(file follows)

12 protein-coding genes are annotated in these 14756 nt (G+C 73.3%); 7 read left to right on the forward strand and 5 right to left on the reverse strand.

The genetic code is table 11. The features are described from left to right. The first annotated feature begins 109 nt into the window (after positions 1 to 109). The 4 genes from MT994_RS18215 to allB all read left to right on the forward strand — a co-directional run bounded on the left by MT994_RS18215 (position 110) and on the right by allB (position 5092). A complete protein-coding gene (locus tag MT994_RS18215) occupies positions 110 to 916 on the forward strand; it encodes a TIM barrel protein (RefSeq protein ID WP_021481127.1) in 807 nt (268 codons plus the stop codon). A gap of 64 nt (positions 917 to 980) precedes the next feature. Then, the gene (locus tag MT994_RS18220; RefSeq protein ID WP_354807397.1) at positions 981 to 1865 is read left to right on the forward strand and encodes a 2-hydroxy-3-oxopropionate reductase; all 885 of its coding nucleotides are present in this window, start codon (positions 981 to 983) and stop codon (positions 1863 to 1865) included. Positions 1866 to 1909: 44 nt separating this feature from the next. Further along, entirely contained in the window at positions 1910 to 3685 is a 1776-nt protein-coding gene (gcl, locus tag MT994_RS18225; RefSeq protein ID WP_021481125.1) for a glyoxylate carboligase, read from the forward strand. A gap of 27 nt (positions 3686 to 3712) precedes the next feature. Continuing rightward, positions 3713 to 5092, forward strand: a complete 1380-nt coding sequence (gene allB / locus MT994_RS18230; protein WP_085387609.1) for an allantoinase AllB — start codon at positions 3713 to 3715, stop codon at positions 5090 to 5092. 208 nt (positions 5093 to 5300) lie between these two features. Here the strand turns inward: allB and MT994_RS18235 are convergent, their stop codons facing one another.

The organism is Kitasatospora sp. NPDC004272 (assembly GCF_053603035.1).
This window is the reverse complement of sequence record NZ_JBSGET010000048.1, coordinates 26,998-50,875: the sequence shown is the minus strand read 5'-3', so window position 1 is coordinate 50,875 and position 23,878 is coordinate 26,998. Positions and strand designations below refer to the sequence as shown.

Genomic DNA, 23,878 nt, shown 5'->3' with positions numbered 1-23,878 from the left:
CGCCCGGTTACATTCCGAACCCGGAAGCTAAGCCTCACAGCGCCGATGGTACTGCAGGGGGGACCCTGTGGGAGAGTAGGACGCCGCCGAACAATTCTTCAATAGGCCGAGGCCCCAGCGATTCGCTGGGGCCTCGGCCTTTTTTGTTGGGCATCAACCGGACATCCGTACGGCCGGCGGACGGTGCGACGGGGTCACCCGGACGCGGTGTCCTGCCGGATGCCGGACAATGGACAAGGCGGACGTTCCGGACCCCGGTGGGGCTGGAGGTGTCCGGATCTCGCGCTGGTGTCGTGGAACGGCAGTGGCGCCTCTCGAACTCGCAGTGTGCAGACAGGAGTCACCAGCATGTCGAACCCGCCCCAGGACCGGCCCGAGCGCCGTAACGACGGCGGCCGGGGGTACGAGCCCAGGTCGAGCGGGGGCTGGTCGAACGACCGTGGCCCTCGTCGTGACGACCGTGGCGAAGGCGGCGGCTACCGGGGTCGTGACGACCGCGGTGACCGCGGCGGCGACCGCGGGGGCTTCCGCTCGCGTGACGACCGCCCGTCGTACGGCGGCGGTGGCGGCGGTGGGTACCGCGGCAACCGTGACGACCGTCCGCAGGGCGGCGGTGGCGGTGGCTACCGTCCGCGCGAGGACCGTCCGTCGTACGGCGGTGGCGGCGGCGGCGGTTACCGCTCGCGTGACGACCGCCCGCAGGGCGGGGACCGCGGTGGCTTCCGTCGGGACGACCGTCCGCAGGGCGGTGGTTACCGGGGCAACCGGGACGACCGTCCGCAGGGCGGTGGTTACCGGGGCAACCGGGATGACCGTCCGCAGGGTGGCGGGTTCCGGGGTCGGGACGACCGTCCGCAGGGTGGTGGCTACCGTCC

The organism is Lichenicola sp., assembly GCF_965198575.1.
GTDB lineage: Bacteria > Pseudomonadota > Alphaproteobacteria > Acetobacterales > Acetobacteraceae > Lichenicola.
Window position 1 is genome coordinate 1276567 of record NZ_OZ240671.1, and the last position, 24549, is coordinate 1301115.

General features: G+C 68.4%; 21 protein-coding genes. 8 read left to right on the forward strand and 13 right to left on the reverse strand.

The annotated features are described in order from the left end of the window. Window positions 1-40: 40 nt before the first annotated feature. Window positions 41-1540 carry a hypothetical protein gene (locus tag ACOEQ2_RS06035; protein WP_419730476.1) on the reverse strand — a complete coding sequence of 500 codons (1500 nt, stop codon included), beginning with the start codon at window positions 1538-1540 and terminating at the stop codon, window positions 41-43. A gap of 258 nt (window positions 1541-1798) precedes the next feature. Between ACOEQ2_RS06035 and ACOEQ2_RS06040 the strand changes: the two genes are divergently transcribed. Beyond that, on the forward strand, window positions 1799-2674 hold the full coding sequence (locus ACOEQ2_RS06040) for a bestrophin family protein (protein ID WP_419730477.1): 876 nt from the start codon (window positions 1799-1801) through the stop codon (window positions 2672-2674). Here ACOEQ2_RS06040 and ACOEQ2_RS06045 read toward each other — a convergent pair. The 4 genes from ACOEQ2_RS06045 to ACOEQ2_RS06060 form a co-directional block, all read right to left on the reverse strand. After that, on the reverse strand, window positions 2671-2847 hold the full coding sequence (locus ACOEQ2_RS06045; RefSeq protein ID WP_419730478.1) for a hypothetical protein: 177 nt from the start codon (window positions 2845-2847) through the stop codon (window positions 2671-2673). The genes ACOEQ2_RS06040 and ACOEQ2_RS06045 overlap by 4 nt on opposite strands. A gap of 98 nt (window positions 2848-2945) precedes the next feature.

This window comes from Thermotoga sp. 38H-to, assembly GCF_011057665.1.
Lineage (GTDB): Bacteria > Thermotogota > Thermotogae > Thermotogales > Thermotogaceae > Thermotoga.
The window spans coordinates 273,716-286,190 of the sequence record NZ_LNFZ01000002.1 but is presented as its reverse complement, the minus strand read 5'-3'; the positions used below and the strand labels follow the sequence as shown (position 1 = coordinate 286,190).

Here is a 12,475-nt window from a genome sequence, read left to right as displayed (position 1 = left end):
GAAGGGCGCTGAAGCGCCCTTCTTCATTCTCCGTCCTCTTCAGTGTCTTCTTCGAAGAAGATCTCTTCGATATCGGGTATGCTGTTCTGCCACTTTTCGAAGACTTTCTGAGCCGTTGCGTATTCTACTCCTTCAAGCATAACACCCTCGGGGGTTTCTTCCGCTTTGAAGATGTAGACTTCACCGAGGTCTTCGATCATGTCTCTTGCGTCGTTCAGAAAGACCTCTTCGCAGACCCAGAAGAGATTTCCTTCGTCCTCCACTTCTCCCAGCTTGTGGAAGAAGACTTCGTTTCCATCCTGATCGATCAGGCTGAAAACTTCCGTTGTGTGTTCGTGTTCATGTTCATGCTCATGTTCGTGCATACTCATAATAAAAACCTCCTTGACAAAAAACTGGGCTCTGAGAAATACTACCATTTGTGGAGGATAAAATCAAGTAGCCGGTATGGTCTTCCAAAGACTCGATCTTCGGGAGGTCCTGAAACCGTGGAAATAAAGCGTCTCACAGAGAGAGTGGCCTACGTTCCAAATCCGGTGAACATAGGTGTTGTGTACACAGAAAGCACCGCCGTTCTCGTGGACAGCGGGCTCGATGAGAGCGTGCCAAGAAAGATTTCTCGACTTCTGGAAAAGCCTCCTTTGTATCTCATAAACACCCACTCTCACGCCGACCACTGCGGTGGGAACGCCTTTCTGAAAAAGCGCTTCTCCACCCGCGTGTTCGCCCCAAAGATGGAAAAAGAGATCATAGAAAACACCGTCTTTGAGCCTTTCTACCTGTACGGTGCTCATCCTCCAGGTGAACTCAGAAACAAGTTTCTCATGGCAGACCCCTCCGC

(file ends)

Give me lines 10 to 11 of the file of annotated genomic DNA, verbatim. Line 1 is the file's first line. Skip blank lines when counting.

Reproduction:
General features: G+C 68.4%; 21 protein-coding genes. 8 read left to right on the forward strand and 13 right to left on the reverse strand.

The annotated features are described in order from the left end of the window. Window positions 1-40: 40 nt before the first annotated feature. Window positions 41-1540 carry a hypothetical protein gene (locus tag ACOEQ2_RS06035; protein WP_419730476.1) on the reverse strand — a complete coding sequence of 500 codons (1500 nt, stop codon included), beginning with the start codon at window positions 1538-1540 and terminating at the stop codon, window positions 41-43. A gap of 258 nt (window positions 1541-1798) precedes the next feature. Between ACOEQ2_RS06035 and ACOEQ2_RS06040 the strand changes: the two genes are divergently transcribed. Beyond that, on the forward strand, window positions 1799-2674 hold the full coding sequence (locus ACOEQ2_RS06040) for a bestrophin family protein (protein ID WP_419730477.1): 876 nt from the start codon (window positions 1799-1801) through the stop codon (window positions 2672-2674). Here ACOEQ2_RS06040 and ACOEQ2_RS06045 read toward each other — a convergent pair. The 4 genes from ACOEQ2_RS06045 to ACOEQ2_RS06060 form a co-directional block, all read right to left on the reverse strand. After that, on the reverse strand, window positions 2671-2847 hold the full coding sequence (locus ACOEQ2_RS06045; RefSeq protein ID WP_419730478.1) for a hypothetical protein: 177 nt from the start codon (window positions 2845-2847) through the stop codon (window positions 2671-2673). The genes ACOEQ2_RS06040 and ACOEQ2_RS06045 overlap by 4 nt on opposite strands. A gap of 98 nt (window positions 2848-2945) precedes the next feature.